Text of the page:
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Finding the Gaps in Privacy and Security Systems

computer security, privacy, personal data privacy
Vitaly Shmatikov (Image credit: NSF)

Vitaly Shmatikov breaks things — namely computer privacy and security systems and tools — to make them better. It's a line of work he says he loves, and it couldn't be more relevant to our times. The data we think is private — for example, our movie buying history on Netflix or the personally identifiable information that social networking sites store — is not as protected as we may think, he says. "A lot of my research is about ... understanding what happens to personal data, how to protect it from malicious use. And that's obviously important, because these days we live in a world where data about individuals is collected and shared all over the place." In addition to anonymity and privacy, his research focuses on tools and formal methods for automated analysis and verification of secure systems. Shmatikov is an associate professor in the Department of Computer Sciences at the University of Texas at Austin. Prior to joining UT, he worked as a computer scientist at SRI International. He received his Ph.D. in 2000 from Stanford University. Below, he answers our 10 questions.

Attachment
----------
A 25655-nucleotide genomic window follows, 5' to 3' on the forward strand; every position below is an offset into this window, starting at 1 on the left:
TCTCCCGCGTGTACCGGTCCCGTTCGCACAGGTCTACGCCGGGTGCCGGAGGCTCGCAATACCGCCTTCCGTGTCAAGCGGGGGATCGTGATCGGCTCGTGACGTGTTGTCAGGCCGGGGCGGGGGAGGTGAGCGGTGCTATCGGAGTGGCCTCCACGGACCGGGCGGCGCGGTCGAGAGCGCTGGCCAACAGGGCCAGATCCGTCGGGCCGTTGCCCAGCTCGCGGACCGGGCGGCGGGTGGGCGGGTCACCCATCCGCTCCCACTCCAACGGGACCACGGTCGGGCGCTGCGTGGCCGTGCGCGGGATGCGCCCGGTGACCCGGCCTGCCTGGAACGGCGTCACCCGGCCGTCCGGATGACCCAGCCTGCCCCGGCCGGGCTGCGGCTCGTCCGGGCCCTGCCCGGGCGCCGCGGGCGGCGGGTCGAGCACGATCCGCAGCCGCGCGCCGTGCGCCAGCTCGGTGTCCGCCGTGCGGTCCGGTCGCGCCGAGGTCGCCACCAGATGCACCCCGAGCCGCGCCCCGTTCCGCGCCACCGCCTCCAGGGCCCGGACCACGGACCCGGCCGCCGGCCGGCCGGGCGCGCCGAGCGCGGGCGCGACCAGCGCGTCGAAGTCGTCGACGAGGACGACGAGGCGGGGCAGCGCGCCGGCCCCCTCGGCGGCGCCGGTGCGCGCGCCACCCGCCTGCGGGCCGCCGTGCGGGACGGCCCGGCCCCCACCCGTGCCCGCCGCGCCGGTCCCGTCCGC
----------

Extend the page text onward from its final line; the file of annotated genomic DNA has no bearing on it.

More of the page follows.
Name: Vitaly Shmatikov Institution: University of Texas at Austin Field of Study: Computer security and privacy, formal methods for analysis of secure systems and network protocols

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